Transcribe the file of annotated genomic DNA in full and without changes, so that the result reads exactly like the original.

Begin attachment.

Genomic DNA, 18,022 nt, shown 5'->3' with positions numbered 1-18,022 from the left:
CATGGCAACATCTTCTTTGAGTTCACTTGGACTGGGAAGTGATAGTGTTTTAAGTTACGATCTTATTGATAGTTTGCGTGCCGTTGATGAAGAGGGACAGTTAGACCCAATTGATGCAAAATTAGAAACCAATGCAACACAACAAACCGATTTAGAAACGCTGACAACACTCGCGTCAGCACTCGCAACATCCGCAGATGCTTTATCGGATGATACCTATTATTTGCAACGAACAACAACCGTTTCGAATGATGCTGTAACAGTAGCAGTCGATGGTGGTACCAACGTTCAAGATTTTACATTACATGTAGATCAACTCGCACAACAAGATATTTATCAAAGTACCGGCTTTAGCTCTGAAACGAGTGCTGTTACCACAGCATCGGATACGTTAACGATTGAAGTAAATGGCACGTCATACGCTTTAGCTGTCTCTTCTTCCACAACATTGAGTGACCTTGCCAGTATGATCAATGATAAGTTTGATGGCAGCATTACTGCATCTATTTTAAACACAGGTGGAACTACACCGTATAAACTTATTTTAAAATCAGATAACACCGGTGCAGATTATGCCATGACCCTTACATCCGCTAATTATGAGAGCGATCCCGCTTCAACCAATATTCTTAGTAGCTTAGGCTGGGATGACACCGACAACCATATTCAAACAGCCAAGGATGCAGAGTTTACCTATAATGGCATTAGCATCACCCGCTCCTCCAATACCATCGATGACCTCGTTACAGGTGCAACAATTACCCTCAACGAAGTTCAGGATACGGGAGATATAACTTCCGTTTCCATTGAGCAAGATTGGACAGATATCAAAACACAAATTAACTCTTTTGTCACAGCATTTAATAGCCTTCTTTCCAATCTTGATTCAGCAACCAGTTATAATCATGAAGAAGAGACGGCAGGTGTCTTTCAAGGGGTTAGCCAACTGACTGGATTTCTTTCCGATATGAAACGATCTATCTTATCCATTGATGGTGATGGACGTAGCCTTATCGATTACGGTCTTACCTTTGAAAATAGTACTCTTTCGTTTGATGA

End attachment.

Genomic DNA, 18,022 nt, shown 5'->3' with positions numbered 1-18,022 from the left:
CATGGCAACATCTTCTTTGAGTTCACTTGGACTGGGAAGTGATAGTGTTTTAAGTTACGATCTTATTGATAGTTTGCGTGCCGTTGATGAAGAGGGACAGTTAGACCCAATTGATGCAAAATTAGAAACCAATGCAACACAACAAACCGATTTAGAAACGCTGACAACACTCGCGTCAGCACTCGCAACATCCGCAGATGCTTTATCGGATGATACCTATTATTTGCAACGAACAACAACCGTTTCGAATGATGCTGTAACAGTAGCAGTCGATGGTGGTACCAACGTTCAAGATTTTACATTACATGTAGATCAACTCGCACAACAAGATATTTATCAAAGTACCGGCTTTAGCTCTGAAACGAGTGCTGTTACCACAGCATCGGATACGTTAACGATTGAAGTAAATGGCACGTCATACGCTTTAGCTGTCTCTTCTTCCACAACATTGAGTGACCTTGCCAGTATGATCAATGATAAGTTTGATGGCAGCATTACTGCATCTATTTTAAACACAGGTGGAACTACACCGTATAAACTTATTTTAAAATCAGATAACACCGGTGCAGATTATGCCATGACCCTTACATCCGCTAATTATGAGAGCGATCCCGCTTCAACCAATATTCTTAGTAGCTTAGGCTGGGATGACACCGACAACCATATTCAAACAGCCAAGGATGCAGAGTTTACCTATAATGGCATTAGCATCACCCGCTCCTCCAATACCATCGATGACCTCGTTACAGGTGCAACAATTACCCTCAACGAAGTTCAGGATACGGGAGATATAACTTCCGTTTCCATTGAGCAAGATTGGACAGATATCAAAACACAAATTAACTCTTTTGTCACAGCATTTAATAGCCTTCTTTCCAATCTTGATTCAGCAACCAGTTATAATCATGAAGAAGAGACGGCAGGTGTCTTTCAAGGGGTTAGCCAACTGACTGGATTTCTTTCCGATATGAAACGATCTATCTTATCCATTGATGGTGATGGACGTAGCCTTATCGATTACGGTCTTACCTTTGAAAATAGTACTCTTTCGTTTGATGA